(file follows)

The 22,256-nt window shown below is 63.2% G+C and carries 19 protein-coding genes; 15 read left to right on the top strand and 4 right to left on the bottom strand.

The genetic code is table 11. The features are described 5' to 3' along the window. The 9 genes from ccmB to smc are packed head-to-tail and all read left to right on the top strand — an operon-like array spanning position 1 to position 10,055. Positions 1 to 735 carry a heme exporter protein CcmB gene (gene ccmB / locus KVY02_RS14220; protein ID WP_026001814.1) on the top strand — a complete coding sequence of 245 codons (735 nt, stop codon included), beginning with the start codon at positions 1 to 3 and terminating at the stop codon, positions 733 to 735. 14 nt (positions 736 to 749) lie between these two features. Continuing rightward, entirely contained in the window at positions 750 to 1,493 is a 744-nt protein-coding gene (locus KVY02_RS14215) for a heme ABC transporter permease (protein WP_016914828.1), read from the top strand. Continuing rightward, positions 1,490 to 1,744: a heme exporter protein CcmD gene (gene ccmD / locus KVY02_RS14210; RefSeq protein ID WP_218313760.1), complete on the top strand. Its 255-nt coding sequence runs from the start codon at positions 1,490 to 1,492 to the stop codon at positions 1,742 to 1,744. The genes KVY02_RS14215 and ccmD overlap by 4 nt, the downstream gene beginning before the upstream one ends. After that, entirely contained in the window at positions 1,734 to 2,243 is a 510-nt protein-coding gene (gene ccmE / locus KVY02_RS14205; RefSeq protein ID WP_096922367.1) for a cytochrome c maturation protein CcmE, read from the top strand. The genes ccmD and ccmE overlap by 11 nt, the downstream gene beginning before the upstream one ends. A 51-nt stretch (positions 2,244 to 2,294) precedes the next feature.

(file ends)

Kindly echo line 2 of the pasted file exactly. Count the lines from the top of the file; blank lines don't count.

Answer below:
The genetic code is table 11. The features are described 5' to 3' along the window. The 9 genes from ccmB to smc are packed head-to-tail and all read left to right on the top strand — an operon-like array spanning position 1 to position 10,055. Positions 1 to 735 carry a heme exporter protein CcmB gene (gene ccmB / locus KVY02_RS14220; protein ID WP_026001814.1) on the top strand — a complete coding sequence of 245 codons (735 nt, stop codon included), beginning with the start codon at positions 1 to 3 and terminating at the stop codon, positions 733 to 735. 14 nt (positions 736 to 749) lie between these two features. Continuing rightward, entirely contained in the window at positions 750 to 1,493 is a 744-nt protein-coding gene (locus KVY02_RS14215) for a heme ABC transporter permease (protein WP_016914828.1), read from the top strand. Continuing rightward, positions 1,490 to 1,744: a heme exporter protein CcmD gene (gene ccmD / locus KVY02_RS14210; RefSeq protein ID WP_218313760.1), complete on the top strand. Its 255-nt coding sequence runs from the start codon at positions 1,490 to 1,492 to the stop codon at positions 1,742 to 1,744. The genes KVY02_RS14215 and ccmD overlap by 4 nt, the downstream gene beginning before the upstream one ends. After that, entirely contained in the window at positions 1,734 to 2,243 is a 510-nt protein-coding gene (gene ccmE / locus KVY02_RS14205; RefSeq protein ID WP_096922367.1) for a cytochrome c maturation protein CcmE, read from the top strand. The genes ccmD and ccmE overlap by 11 nt, the downstream gene beginning before the upstream one ends. A 51-nt stretch (positions 2,244 to 2,294) precedes the next feature.